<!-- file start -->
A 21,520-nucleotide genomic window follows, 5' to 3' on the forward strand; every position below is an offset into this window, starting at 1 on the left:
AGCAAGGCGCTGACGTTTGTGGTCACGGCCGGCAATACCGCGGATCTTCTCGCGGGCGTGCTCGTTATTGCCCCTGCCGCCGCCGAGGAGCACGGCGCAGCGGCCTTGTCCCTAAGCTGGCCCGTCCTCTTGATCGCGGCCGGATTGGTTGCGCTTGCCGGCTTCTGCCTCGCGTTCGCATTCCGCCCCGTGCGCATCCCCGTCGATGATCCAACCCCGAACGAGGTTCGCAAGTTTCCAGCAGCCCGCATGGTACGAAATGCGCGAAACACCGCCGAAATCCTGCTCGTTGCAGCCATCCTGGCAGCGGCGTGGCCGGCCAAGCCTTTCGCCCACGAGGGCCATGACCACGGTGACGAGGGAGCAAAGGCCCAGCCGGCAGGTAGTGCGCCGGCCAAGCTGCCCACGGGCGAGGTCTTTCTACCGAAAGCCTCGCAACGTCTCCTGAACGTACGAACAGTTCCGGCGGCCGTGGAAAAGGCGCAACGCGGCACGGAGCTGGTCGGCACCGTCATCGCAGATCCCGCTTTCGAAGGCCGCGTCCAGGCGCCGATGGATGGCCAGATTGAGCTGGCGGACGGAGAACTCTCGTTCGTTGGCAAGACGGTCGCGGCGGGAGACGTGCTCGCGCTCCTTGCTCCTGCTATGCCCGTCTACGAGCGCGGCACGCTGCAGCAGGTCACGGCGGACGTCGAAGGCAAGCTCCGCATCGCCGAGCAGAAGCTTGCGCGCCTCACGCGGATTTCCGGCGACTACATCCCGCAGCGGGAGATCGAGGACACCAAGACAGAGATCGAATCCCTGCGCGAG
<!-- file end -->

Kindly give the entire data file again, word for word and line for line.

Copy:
A 21,520-nucleotide genomic window follows, 5' to 3' on the forward strand; every position below is an offset into this window, starting at 1 on the left:
AGCAAGGCGCTGACGTTTGTGGTCACGGCCGGCAATACCGCGGATCTTCTCGCGGGCGTGCTCGTTATTGCCCCTGCCGCCGCCGAGGAGCACGGCGCAGCGGCCTTGTCCCTAAGCTGGCCCGTCCTCTTGATCGCGGCCGGATTGGTTGCGCTTGCCGGCTTCTGCCTCGCGTTCGCATTCCGCCCCGTGCGCATCCCCGTCGATGATCCAACCCCGAACGAGGTTCGCAAGTTTCCAGCAGCCCGCATGGTACGAAATGCGCGAAACACCGCCGAAATCCTGCTCGTTGCAGCCATCCTGGCAGCGGCGTGGCCGGCCAAGCCTTTCGCCCACGAGGGCCATGACCACGGTGACGAGGGAGCAAAGGCCCAGCCGGCAGGTAGTGCGCCGGCCAAGCTGCCCACGGGCGAGGTCTTTCTACCGAAAGCCTCGCAACGTCTCCTGAACGTACGAACAGTTCCGGCGGCCGTGGAAAAGGCGCAACGCGGCACGGAGCTGGTCGGCACCGTCATCGCAGATCCCGCTTTCGAAGGCCGCGTCCAGGCGCCGATGGATGGCCAGATTGAGCTGGCGGACGGAGAACTCTCGTTCGTTGGCAAGACGGTCGCGGCGGGAGACGTGCTCGCGCTCCTTGCTCCTGCTATGCCCGTCTACGAGCGCGGCACGCTGCAGCAGGTCACGGCGGACGTCGAAGGCAAGCTCCGCATCGCCGAGCAGAAGCTTGCGCGCCTCACGCGGATTTCCGGCGACTACATCCCGCAGCGGGAGATCGAGGACACCAAGACAGAGATCGAATCCCTGCGCGAG